Amadeus Capital Partners has led a Series B financing of $14.4 million in Solexa Ltd, a company at the forefront of developing systems that will allow the rapid sequencing of individual genomes. Other previous investors, Abingworth Management, Schroder Ventures Life Sciences and Oxford Bioscience Partners, also participated in the round, which brings the total investment raised by the company to date to just over $40m. 

Solexa, based in Cambridge UK and Menlo Park, California, has established a leading position in the next generation sequencing space and expects to launch its first product in 2005. It will have in-house prototype systems available for collaborative projects from early 2005. Initial customers will include those organisations wishing to sequence large regions of genomic DNA, including whole genomes, at costs several orders of magnitude below current levels.

The funding will be used in the development of Solexa’s systems for comprehensive and cost effective analysis of individual genomes, using breakthrough, single molecule-based sequencing technology. It will also enable the company to begin to commercialise its services and systems globally. Separately, Solexa has announced a strategic stock for stock merger with Lynx Therapeutics Inc, a developer of novel genomic analysis solutions. Following the merger, Solexa’s venture investors will retain their interest through shareholdings and board representation in the combined company. 

Commenting on the financing, newly appointed CEO John West, who recently joined Solexa from Applied Biosystems Inc, said: “The closing of the round marks an exciting point of transition for the company, as it moves from a period of innovation and invention into product development and commercialisation. The funding will be used to take our prototype whole genome sequencing systems through to the market and to begin collaborations as early as next year.”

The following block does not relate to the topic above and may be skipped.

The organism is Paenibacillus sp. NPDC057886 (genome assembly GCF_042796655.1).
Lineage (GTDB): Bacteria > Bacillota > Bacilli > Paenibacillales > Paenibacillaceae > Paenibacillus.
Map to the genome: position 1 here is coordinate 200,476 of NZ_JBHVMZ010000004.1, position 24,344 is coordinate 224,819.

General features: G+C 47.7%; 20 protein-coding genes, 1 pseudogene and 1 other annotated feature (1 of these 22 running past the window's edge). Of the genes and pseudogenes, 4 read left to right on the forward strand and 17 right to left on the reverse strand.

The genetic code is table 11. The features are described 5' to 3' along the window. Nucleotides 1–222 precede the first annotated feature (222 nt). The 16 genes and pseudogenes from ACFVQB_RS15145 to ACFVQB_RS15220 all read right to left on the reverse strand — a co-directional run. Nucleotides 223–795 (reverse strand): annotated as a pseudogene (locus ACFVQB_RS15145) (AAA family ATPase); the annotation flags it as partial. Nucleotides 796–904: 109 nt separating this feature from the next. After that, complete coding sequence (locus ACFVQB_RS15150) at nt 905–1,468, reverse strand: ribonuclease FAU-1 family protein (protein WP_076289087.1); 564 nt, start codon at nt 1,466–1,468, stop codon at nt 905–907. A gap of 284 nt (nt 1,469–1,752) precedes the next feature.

Hermann Hauser, a director of lead investor Amadeus Capital Partners said: “Solexa’s ground-breaking sequencing technology will play an important role in the coming age of gene-based medicines. The step change that Solexa’s systems offer will enable genome re-sequencing applications, pharmacogenomics and personalised medicine to become an economic reality, delivering substantial health benefits for everyone. As investors who seek to back those technologies that will bring about real changes for the future, we are delighted to be part of this company’s continuing development.”

West, added: “I have seen numerous advanced technologies proposed for DNA analysis since the early 1980s; almost none have reached the market but Solexa has quietly worked on core chemistry and enzymology and made remarkable progress. Its recent acquisition of DNA cluster technology has now closed the signal-to-noise gap and should enable shipments in 2005. 

While other companies propose stretching the microtiter plate concept to the limit with expensive microfluidic designs, Solexa has moved directly to the molecular level. This promises thousand fold higher density than the finest microfluidic chambers, with none of the complexity.”